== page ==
Originally published on Wed September 17, 2014 5:50 pm
The cost of solar panels is falling rapidly in the United States. And as the panels become more affordable, they're popping up on rooftops around the country.
Meanwhile, the U.S. is trying to find better ways to back up its power system against blackouts. And while it may seem counterintuitive, more solar power does not mean fewer blackouts — at least not yet.
The tiny town of Del Norte, in southwestern Colorado, is a perfect example. Despite being covered in solar panels, Del Norte is still at risk of losing power if its main power line goes down.
Originally published on Tue September 16, 2014 10:19 am
A growing education program in the Valley is teaching preschoolers how their brain works so they can focus on learning. The “Focused Kids” program is being taught to low income, mostly Latino kids, in a unique preschool. As Aspen Public Radio’s Marci Krivonen reports, this new program is happening inside a school bus.
Originally published on Thu September 25, 2014 2:49 pm
Every summer for 27 years, a small tent city has popped up in San Diego. "Stand Down" is a three-day oasis for homeless veterans, with showers, new clothes, hot meals, medical help, legal aid and a booth set up for every housing program in the city.
Increasingly, the event needs ways to keep children entertained.
"They've got the kids zone and everything. My kids live out here very happy. They're looking forward to it from last year," says Alex Morales, who served in the Army in the 1970s.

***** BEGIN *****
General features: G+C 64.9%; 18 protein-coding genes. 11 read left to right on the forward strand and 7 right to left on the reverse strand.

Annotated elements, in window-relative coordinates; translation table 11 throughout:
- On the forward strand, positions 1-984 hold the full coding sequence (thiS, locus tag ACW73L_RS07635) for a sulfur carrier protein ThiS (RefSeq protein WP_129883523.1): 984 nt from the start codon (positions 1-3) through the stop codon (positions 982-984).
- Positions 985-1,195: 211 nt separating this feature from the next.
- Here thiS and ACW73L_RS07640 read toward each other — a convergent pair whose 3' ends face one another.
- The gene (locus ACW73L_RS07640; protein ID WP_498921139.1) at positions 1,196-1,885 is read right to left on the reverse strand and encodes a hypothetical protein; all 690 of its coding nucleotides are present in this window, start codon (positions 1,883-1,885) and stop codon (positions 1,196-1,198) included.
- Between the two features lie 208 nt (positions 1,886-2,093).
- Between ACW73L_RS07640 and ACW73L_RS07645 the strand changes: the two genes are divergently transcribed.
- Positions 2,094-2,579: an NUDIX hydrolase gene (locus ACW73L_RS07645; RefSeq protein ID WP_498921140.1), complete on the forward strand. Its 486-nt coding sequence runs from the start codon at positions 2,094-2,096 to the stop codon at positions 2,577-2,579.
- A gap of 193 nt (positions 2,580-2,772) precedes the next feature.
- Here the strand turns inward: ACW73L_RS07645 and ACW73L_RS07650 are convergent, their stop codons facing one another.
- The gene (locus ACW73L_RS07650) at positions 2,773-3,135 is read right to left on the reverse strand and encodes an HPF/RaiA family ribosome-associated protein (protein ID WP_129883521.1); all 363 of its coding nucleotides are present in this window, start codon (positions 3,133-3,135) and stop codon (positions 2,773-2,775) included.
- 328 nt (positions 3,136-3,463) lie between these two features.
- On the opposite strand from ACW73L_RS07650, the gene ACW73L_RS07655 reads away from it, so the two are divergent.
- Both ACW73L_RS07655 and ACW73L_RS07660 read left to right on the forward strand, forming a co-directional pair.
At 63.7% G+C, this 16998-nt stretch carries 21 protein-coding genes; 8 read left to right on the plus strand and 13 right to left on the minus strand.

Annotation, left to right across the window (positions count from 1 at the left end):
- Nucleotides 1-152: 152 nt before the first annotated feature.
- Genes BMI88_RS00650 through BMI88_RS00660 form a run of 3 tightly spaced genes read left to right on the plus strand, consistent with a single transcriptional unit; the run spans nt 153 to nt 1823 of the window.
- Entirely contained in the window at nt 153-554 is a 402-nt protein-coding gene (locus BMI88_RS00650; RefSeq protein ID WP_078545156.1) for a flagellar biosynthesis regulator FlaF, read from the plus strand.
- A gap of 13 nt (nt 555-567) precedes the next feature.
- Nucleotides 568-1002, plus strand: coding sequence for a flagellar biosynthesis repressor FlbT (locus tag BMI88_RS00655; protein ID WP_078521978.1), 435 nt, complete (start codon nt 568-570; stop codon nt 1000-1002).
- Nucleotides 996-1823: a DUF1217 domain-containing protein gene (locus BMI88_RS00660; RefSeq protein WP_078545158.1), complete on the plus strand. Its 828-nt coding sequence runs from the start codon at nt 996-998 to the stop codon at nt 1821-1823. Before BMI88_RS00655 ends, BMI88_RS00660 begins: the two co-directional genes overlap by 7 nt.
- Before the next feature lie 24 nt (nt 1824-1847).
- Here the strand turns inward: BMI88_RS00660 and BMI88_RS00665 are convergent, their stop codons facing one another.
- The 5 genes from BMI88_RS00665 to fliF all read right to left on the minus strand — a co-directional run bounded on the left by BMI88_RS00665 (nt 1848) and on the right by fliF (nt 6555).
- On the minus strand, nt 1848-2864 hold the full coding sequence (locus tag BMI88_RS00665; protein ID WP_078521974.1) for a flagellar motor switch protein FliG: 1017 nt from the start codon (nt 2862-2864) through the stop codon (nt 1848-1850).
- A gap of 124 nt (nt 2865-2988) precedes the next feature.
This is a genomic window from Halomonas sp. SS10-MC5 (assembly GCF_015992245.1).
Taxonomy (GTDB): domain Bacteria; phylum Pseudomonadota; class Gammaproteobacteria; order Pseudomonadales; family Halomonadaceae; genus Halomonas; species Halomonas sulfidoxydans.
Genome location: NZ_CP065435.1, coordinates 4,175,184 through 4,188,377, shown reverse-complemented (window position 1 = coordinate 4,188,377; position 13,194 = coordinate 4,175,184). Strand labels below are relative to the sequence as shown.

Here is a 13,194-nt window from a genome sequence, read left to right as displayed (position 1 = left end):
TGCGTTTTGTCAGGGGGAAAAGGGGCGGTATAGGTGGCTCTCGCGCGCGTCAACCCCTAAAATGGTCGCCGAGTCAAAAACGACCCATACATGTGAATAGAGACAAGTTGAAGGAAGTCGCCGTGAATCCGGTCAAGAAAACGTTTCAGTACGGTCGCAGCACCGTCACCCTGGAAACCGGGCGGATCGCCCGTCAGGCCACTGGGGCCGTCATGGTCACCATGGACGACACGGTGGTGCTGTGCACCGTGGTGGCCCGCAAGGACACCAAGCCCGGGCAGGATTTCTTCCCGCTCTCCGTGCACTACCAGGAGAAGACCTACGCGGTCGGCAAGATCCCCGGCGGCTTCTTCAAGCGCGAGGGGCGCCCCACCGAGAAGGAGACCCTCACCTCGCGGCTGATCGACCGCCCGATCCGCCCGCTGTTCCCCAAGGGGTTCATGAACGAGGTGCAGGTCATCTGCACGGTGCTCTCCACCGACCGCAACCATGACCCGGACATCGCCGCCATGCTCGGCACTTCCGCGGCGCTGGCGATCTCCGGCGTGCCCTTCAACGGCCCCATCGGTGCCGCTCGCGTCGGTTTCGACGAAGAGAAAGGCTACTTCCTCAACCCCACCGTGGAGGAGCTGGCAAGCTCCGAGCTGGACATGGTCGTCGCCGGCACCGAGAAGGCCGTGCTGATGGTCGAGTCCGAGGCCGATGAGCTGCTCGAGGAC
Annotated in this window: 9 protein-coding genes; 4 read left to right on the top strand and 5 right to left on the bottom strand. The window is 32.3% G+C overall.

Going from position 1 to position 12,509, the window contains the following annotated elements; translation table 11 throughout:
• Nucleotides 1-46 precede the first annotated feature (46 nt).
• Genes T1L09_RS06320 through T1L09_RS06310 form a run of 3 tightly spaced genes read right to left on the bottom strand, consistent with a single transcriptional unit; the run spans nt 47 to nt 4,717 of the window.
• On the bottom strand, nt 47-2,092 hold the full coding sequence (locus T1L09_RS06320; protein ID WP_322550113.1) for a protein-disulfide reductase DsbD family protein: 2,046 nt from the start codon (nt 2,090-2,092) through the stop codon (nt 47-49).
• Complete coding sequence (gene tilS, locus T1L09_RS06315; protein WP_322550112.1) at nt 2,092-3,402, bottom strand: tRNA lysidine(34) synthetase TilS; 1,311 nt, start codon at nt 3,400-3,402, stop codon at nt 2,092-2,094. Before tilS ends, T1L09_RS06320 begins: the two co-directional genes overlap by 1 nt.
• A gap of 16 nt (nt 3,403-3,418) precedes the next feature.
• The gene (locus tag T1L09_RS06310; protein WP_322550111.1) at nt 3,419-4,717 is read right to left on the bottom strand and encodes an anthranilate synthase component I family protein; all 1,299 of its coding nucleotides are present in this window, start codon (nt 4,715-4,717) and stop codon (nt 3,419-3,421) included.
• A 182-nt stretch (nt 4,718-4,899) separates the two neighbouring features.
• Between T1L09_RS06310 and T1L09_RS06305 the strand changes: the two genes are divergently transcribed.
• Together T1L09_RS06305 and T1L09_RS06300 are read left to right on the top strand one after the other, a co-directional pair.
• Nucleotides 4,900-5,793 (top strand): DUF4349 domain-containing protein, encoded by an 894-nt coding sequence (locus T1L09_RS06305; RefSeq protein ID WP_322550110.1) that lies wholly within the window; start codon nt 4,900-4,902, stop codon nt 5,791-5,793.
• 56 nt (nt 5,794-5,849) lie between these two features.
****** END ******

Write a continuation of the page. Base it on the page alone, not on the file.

Originally published on Fri September 12, 2014 11:19 am
Earth is in the line of fire of a powerful solar flare that has already begun hitting us, but most of the energy from the Coronal Mass Ejection, or CME, will skirt safely by, scientists say, with major disruptions to the electric grid, satellites and communications unlikely.
But if you're lucky — and far enough north — you might see a nice display of aurora borealis.
Originally published on Sun September 7, 2014 7:51 pm
The number of Central American children and families being apprehended at the U.S.-Mexican border has dropped dramatically in recent months, according to the U.S. Border Patrol. There has been a 60 percent decline in apprehensions of minors since the record numbers making the illegal trek earlier this summer.
A lot of factors may be contributing to the dramatic drop, including heavy rains along the migrant route and media campaigns in home countries dispelling rumors that kids can stay in the U.S.